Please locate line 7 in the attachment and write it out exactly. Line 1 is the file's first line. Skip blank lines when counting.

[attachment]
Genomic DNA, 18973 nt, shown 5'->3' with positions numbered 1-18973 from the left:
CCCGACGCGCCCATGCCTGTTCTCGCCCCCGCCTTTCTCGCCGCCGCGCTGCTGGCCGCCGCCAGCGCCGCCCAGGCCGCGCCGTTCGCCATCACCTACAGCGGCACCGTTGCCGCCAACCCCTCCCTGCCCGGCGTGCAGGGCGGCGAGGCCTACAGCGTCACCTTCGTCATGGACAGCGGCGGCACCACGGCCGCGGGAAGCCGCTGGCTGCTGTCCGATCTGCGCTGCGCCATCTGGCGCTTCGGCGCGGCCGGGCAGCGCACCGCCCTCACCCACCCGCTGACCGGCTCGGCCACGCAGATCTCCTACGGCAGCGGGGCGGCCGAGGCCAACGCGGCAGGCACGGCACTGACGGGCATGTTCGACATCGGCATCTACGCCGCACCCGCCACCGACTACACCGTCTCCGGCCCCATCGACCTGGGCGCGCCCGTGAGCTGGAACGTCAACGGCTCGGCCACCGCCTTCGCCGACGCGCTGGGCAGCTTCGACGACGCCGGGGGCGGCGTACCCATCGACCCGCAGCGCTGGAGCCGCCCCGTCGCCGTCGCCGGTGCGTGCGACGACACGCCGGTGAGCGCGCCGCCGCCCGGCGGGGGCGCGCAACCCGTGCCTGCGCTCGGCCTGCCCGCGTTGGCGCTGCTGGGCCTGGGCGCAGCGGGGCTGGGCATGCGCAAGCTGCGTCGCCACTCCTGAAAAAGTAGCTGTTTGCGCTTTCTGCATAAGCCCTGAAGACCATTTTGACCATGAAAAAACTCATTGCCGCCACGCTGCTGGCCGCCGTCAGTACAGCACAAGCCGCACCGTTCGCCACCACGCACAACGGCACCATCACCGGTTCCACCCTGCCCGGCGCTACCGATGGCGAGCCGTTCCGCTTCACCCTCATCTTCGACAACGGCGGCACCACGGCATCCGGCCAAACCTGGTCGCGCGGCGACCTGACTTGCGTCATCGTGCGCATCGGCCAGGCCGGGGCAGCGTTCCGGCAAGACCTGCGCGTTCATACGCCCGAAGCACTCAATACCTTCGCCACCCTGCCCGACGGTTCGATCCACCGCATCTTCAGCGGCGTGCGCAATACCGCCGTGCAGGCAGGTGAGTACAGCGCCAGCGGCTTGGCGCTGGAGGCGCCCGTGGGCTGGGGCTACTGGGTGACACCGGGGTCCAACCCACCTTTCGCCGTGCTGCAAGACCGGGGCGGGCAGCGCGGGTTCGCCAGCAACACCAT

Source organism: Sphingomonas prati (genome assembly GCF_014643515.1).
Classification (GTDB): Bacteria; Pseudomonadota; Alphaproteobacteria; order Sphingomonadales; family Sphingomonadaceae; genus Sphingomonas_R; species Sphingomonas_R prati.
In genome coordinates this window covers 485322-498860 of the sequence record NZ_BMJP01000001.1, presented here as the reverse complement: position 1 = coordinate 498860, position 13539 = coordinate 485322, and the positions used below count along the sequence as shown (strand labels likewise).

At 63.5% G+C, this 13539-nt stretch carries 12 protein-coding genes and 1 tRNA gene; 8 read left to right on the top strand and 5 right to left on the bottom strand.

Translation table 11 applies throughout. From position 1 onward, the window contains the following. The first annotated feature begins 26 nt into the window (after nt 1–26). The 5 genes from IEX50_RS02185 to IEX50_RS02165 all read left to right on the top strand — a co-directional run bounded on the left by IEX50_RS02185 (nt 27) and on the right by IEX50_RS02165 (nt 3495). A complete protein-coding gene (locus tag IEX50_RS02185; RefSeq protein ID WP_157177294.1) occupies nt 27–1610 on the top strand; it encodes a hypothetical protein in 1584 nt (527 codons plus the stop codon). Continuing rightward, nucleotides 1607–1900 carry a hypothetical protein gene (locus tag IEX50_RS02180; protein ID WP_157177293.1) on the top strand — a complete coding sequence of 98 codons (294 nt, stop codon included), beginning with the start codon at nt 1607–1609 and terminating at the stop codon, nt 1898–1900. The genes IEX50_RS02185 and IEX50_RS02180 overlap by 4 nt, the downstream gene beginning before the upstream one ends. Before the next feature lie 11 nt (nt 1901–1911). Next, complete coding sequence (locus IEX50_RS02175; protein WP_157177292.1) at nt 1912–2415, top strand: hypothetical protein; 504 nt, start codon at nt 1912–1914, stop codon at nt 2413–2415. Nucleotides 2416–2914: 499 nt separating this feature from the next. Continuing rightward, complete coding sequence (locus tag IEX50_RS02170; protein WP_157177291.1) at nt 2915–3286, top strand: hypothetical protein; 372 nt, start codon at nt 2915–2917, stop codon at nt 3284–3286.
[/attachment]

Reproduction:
Translation table 11 applies throughout. From position 1 onward, the window contains the following. The first annotated feature begins 26 nt into the window (after nt 1–26). The 5 genes from IEX50_RS02185 to IEX50_RS02165 all read left to right on the top strand — a co-directional run bounded on the left by IEX50_RS02185 (nt 27) and on the right by IEX50_RS02165 (nt 3495). A complete protein-coding gene (locus tag IEX50_RS02185; RefSeq protein ID WP_157177294.1) occupies nt 27–1610 on the top strand; it encodes a hypothetical protein in 1584 nt (527 codons plus the stop codon). Continuing rightward, nucleotides 1607–1900 carry a hypothetical protein gene (locus tag IEX50_RS02180; protein ID WP_157177293.1) on the top strand — a complete coding sequence of 98 codons (294 nt, stop codon included), beginning with the start codon at nt 1607–1609 and terminating at the stop codon, nt 1898–1900. The genes IEX50_RS02185 and IEX50_RS02180 overlap by 4 nt, the downstream gene beginning before the upstream one ends. Before the next feature lie 11 nt (nt 1901–1911). Next, complete coding sequence (locus IEX50_RS02175; protein WP_157177292.1) at nt 1912–2415, top strand: hypothetical protein; 504 nt, start codon at nt 1912–1914, stop codon at nt 2413–2415. Nucleotides 2416–2914: 499 nt separating this feature from the next. Continuing rightward, complete coding sequence (locus tag IEX50_RS02170; protein WP_157177291.1) at nt 2915–3286, top strand: hypothetical protein; 372 nt, start codon at nt 2915–2917, stop codon at nt 3284–3286.